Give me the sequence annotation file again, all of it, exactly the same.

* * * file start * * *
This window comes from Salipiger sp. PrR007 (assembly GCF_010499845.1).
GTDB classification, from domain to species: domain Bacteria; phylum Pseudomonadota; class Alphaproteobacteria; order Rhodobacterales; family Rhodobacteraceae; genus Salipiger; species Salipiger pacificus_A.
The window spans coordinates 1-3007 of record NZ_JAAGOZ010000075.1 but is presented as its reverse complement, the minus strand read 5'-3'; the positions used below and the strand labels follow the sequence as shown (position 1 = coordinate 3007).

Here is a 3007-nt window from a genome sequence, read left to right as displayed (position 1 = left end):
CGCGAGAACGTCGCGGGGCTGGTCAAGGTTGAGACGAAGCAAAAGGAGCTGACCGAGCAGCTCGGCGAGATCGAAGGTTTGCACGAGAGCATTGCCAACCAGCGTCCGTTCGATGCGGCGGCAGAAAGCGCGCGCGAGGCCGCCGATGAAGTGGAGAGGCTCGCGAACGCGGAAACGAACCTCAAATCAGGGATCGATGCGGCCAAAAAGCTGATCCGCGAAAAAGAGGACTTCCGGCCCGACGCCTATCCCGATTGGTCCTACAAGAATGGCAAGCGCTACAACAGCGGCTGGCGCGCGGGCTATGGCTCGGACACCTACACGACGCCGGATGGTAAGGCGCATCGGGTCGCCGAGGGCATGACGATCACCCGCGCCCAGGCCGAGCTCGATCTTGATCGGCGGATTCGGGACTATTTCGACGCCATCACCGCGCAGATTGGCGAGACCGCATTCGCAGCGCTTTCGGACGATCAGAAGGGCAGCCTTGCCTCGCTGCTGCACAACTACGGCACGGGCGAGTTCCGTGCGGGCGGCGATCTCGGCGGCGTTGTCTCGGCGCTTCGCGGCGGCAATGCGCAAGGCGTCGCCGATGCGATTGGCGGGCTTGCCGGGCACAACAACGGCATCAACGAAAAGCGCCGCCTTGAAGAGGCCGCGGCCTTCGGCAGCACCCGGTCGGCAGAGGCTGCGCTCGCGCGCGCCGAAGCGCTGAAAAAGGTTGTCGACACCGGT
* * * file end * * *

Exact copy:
This window comes from Salipiger sp. PrR007 (assembly GCF_010499845.1).
GTDB classification, from domain to species: domain Bacteria; phylum Pseudomonadota; class Alphaproteobacteria; order Rhodobacterales; family Rhodobacteraceae; genus Salipiger; species Salipiger pacificus_A.
The window spans coordinates 1-3007 of record NZ_JAAGOZ010000075.1 but is presented as its reverse complement, the minus strand read 5'-3'; the positions used below and the strand labels follow the sequence as shown (position 1 = coordinate 3007).

Here is a 3007-nt window from a genome sequence, read left to right as displayed (position 1 = left end):
CGCGAGAACGTCGCGGGGCTGGTCAAGGTTGAGACGAAGCAAAAGGAGCTGACCGAGCAGCTCGGCGAGATCGAAGGTTTGCACGAGAGCATTGCCAACCAGCGTCCGTTCGATGCGGCGGCAGAAAGCGCGCGCGAGGCCGCCGATGAAGTGGAGAGGCTCGCGAACGCGGAAACGAACCTCAAATCAGGGATCGATGCGGCCAAAAAGCTGATCCGCGAAAAAGAGGACTTCCGGCCCGACGCCTATCCCGATTGGTCCTACAAGAATGGCAAGCGCTACAACAGCGGCTGGCGCGCGGGCTATGGCTCGGACACCTACACGACGCCGGATGGTAAGGCGCATCGGGTCGCCGAGGGCATGACGATCACCCGCGCCCAGGCCGAGCTCGATCTTGATCGGCGGATTCGGGACTATTTCGACGCCATCACCGCGCAGATTGGCGAGACCGCATTCGCAGCGCTTTCGGACGATCAGAAGGGCAGCCTTGCCTCGCTGCTGCACAACTACGGCACGGGCGAGTTCCGTGCGGGCGGCGATCTCGGCGGCGTTGTCTCGGCGCTTCGCGGCGGCAATGCGCAAGGCGTCGCCGATGCGATTGGCGGGCTTGCCGGGCACAACAACGGCATCAACGAAAAGCGCCGCCTTGAAGAGGCCGCGGCCTTCGGCAGCACCCGGTCGGCAGAGGCTGCGCTCGCGCGCGCCGAAGCGCTGAAAAAGGTTGTCGACACCGGT